How to deal with frustration as you divorce or separate

Originally published on 23rd September 2019 at 1:47 PM
Reading time: 4 mins
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I’m sure, like me, you’ve been in a position of feeling frustrated during your divorce.  Often, I see this happen when one party feels they just can’t seem to get through to their ex and make them understand their point.  As a result, they feel frustrated and irritated, angry and powerless.

I have been working with a client recently, Jamie (name changed for confidentiality purposes), who was really struggling with this.  He felt frustrated when his ex-wife refused to accept his point of view, and he found every conversation stressful.  He spent a lot of time feeling frustrated and angry, and he used phrases like “I just wish I could get her to understand x”, and “why can’t she just accept y?”.

Jamie and I did a lot of work around his responses and what he could and could not control. In our last session, we created a 5-point checklist for him of questions and strategies that he had learned to help him with the frustration he felt. 

Jamie’s list is a great one, which I’d like to share with you:

Stop Breathe Think Act

This became Jamie’s mantra.  He could be hot-headed and sometimes responded angrily without pausing to breathe or think. Stop breathe think act became a go-to reminder for him whenever anything happened to raise his frustration levels. Whenever he felt his emotions rising, he would stop to breathe before responding.

Am I in my zone of control?

Fundamentally, you can only control yourself, your reactions, responses and behaviours.  You cannot control other peoples’. 

Jamie realised that a lot of the time, he was trying to control others around him.  He was frustrated when his ex-wife wasn’t responding how he expected or wanted.  He wanted to make her understand his perspective, and act differently.  Using my control diagram below, he saw that he was spending a lot of time in the yellow zone, outside his zone of control.

Control Chart

What was my part in this?

It can be very easy to blame the other person for all that feels challenging or difficult right now.  This can leave you feeling like the powerless victim of circumstances over which you have no control. 

Jamie and I came up with a list of great questions that helped him to think about what he could do to take responsibility for his part, and think of possible ways forward:

  • What was my part in this?
  • What do I usually do? Does it work?  If not, what else could I try?
  • What could I do differently?

Take a helicopter view

It’s easy to get caught up in your own view and interpretation of things when you’re experiencing strong feelings like hurt, pain and anger. It is easy to forget that the other person is probably also feeling strong emotions and may also be acting instinctively from a place of fear or hurt.

Jamie found the concept of taking a helicopter view really helpful. As we discussed recent arguments between him and his ex, I encouraged him to imagine that he was flying above the scene in a helicopter. From the helicopter he could see himself and his ex, and he could see their different perspectives, backgrounds and beliefs. He could see why each was responding in the way they did.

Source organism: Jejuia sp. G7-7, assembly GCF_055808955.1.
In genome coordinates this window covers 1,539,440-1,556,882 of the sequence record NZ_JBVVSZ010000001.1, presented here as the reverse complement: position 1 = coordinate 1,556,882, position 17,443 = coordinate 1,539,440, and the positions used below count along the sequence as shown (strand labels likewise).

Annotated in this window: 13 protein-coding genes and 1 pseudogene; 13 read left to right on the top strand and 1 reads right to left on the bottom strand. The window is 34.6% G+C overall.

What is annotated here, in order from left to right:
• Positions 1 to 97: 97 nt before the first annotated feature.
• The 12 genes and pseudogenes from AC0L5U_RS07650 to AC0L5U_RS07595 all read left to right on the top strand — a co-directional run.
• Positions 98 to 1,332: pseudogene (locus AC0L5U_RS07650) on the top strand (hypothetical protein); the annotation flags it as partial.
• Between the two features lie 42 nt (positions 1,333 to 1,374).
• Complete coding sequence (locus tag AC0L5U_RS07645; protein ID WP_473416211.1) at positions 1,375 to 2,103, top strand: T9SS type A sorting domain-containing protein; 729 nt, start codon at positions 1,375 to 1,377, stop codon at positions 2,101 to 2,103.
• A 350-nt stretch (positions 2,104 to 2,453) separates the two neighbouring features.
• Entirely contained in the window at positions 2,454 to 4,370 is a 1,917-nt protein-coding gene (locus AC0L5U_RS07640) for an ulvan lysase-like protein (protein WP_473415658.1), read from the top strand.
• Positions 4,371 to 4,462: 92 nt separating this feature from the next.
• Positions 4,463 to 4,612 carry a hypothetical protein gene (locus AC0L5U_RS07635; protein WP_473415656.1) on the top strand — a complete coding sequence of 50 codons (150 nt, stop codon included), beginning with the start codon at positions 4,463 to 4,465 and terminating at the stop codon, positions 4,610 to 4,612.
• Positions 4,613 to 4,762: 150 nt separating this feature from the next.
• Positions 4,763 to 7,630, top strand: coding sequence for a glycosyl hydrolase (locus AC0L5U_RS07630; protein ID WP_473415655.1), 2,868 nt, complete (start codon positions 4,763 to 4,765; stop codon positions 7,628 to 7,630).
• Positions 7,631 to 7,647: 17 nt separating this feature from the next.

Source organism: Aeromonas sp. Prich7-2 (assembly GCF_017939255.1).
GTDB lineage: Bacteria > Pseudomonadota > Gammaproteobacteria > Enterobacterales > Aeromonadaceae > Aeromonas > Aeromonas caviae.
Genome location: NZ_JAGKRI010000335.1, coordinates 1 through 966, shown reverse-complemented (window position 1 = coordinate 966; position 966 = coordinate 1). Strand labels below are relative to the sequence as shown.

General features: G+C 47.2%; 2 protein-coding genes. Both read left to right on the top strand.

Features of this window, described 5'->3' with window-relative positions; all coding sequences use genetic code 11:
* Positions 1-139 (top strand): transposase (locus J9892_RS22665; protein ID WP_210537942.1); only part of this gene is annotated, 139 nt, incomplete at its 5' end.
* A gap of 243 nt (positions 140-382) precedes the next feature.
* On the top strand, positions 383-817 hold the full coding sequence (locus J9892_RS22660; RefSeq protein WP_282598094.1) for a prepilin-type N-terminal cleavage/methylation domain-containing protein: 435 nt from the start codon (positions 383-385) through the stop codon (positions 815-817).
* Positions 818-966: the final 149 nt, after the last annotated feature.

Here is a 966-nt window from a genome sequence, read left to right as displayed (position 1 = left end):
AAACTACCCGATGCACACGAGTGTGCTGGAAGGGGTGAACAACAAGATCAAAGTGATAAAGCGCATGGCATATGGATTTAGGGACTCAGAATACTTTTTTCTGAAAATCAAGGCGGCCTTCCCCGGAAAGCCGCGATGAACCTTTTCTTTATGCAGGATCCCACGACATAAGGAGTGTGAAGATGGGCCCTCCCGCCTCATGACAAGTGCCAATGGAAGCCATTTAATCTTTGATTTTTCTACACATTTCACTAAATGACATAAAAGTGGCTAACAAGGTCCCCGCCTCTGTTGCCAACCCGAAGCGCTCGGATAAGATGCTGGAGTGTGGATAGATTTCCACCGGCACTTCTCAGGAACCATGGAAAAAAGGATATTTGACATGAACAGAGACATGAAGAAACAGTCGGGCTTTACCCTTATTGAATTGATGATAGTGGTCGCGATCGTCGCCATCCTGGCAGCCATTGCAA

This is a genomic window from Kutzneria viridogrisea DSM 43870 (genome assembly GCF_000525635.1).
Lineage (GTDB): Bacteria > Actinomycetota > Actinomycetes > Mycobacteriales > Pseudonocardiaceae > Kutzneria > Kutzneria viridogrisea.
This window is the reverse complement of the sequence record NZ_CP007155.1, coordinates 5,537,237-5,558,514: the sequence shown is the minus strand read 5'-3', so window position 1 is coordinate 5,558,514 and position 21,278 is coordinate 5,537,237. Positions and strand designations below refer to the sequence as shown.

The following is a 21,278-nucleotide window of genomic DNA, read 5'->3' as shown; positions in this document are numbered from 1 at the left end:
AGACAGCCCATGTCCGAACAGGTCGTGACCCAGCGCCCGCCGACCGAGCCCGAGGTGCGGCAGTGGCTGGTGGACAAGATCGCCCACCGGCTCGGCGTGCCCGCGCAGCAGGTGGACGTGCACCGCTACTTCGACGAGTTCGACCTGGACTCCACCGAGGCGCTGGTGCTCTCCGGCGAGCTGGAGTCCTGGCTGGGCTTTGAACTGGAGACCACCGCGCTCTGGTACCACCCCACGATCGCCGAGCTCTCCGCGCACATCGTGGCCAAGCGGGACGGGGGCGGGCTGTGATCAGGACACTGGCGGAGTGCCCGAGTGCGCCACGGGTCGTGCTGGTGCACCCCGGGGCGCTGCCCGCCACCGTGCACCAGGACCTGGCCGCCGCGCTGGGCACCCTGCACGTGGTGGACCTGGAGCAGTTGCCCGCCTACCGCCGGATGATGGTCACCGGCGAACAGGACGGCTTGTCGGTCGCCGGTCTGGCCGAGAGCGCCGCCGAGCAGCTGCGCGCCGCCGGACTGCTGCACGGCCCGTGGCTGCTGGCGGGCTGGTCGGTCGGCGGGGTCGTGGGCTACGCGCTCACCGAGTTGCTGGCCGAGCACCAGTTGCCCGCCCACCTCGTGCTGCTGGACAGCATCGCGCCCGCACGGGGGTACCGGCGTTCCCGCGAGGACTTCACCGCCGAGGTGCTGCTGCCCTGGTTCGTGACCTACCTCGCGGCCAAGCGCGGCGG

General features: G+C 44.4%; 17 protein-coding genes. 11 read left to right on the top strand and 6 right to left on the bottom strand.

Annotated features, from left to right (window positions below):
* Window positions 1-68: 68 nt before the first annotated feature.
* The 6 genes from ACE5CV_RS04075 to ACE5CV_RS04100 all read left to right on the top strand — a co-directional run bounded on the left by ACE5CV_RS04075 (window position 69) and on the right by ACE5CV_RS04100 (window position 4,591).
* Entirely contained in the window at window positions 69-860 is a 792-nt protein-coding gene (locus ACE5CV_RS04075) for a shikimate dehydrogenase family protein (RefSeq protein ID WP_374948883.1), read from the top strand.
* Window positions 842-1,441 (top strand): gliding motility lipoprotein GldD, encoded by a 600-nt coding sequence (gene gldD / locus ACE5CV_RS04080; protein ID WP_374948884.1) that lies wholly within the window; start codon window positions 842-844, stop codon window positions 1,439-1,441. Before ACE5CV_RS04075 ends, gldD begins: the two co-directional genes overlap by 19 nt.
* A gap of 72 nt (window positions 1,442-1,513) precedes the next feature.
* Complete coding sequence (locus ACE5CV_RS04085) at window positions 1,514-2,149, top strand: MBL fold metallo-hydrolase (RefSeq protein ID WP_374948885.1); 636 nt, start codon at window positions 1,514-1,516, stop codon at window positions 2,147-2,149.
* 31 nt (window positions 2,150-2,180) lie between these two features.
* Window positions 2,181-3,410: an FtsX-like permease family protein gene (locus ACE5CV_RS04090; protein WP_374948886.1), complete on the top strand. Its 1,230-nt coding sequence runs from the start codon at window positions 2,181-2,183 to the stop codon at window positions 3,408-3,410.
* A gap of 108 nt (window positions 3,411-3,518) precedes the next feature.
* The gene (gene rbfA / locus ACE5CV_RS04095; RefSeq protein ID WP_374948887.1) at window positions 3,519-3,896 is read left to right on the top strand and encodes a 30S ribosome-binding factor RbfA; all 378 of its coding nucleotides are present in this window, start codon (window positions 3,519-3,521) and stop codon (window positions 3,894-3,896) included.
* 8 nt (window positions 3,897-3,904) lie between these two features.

From the helicopter, he was able to describe his own position, how he saw the issue, what he felt, heard and believed.  Then he was able to do the same for his ex-wife, and describe what she felt, heard and believed. Sometimes he was able to find common ground, and he was always able to get a clearer view of why both were reacting as they were. 

It enabled him to take a step back and see the scene as a third party might see it. He could see the bigger picture, and it helped him to step away from only seeing his own feelings. 

Whose map am I in?

One of the fundamentals of NLP is that everybody has a different map of the world. We all have our own way of looking at the world, based on our beliefs, experiences and values, and even whether we are hot or cold, hungry or thirsty, tired or fully awake. Once Jamie understood this, he was able to see that he and his ex-wife had very different experiences of conflict. 

Jamie’s ex came from a family who rarely argued and tended to sweep issues under the carpet or run away from conflict, while Jamie came from a family who would shout and cry and then make up. He realised that when he became angry, his ex-wife tended to retreat and become quiet and withdrawn. They were both following patterns set down in childhood.

Jamie started to be more curious about his ex-wife’s feelings and reactions, and to think of different ways to communicate with her. It meant that he started to think about the sorts of words he chose to use, and the ways in which he spoke to her. He made a conscious effort to use “stop breathe think act” and be curious about how his ex was feeling.

Through taking responsibility for his part in their conflict and looking at what he could do to change the dynamic between them, Jamie was able to concentrate on what was within his power to change. As a result, his levels of frustration dropped significantly, as did the levels of conflict with his ex-wife.

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